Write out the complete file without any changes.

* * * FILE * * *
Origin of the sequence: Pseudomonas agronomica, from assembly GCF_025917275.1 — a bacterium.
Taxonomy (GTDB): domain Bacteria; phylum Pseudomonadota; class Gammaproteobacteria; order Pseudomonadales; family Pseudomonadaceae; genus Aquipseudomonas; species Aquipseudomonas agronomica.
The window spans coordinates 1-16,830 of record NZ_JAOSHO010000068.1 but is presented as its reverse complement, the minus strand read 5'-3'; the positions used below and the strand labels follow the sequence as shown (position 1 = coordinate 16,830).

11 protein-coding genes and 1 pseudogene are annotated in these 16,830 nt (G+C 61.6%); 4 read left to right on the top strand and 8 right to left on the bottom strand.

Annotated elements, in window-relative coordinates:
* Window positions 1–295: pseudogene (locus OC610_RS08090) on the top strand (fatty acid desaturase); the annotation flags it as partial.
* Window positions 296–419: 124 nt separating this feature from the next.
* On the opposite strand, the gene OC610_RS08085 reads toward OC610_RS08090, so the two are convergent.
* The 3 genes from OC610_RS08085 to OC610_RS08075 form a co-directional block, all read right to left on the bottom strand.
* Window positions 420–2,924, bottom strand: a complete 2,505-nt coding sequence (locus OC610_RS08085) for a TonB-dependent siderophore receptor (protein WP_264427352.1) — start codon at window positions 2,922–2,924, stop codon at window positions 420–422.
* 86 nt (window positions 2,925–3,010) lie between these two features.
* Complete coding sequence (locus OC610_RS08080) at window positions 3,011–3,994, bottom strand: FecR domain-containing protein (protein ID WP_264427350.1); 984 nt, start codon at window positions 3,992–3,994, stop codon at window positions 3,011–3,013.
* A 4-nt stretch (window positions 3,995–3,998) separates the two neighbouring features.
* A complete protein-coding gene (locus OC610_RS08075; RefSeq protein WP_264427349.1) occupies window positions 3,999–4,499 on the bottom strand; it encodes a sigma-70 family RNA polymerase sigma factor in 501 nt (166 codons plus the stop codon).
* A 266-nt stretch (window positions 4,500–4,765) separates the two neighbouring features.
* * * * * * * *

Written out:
Origin of the sequence: Pseudomonas agronomica, from assembly GCF_025917275.1 — a bacterium.
Taxonomy (GTDB): domain Bacteria; phylum Pseudomonadota; class Gammaproteobacteria; order Pseudomonadales; family Pseudomonadaceae; genus Aquipseudomonas; species Aquipseudomonas agronomica.
The window spans coordinates 1-16,830 of record NZ_JAOSHO010000068.1 but is presented as its reverse complement, the minus strand read 5'-3'; the positions used below and the strand labels follow the sequence as shown (position 1 = coordinate 16,830).

11 protein-coding genes and 1 pseudogene are annotated in these 16,830 nt (G+C 61.6%); 4 read left to right on the top strand and 8 right to left on the bottom strand.

Annotated elements, in window-relative coordinates:
* Window positions 1–295: pseudogene (locus OC610_RS08090) on the top strand (fatty acid desaturase); the annotation flags it as partial.
* Window positions 296–419: 124 nt separating this feature from the next.
* On the opposite strand, the gene OC610_RS08085 reads toward OC610_RS08090, so the two are convergent.
* The 3 genes from OC610_RS08085 to OC610_RS08075 form a co-directional block, all read right to left on the bottom strand.
* Window positions 420–2,924, bottom strand: a complete 2,505-nt coding sequence (locus OC610_RS08085) for a TonB-dependent siderophore receptor (protein WP_264427352.1) — start codon at window positions 2,922–2,924, stop codon at window positions 420–422.
* 86 nt (window positions 2,925–3,010) lie between these two features.
* Complete coding sequence (locus OC610_RS08080) at window positions 3,011–3,994, bottom strand: FecR domain-containing protein (protein ID WP_264427350.1); 984 nt, start codon at window positions 3,992–3,994, stop codon at window positions 3,011–3,013.
* A 4-nt stretch (window positions 3,995–3,998) separates the two neighbouring features.
* A complete protein-coding gene (locus OC610_RS08075; RefSeq protein WP_264427349.1) occupies window positions 3,999–4,499 on the bottom strand; it encodes a sigma-70 family RNA polymerase sigma factor in 501 nt (166 codons plus the stop codon).
* A 266-nt stretch (window positions 4,500–4,765) separates the two neighbouring features.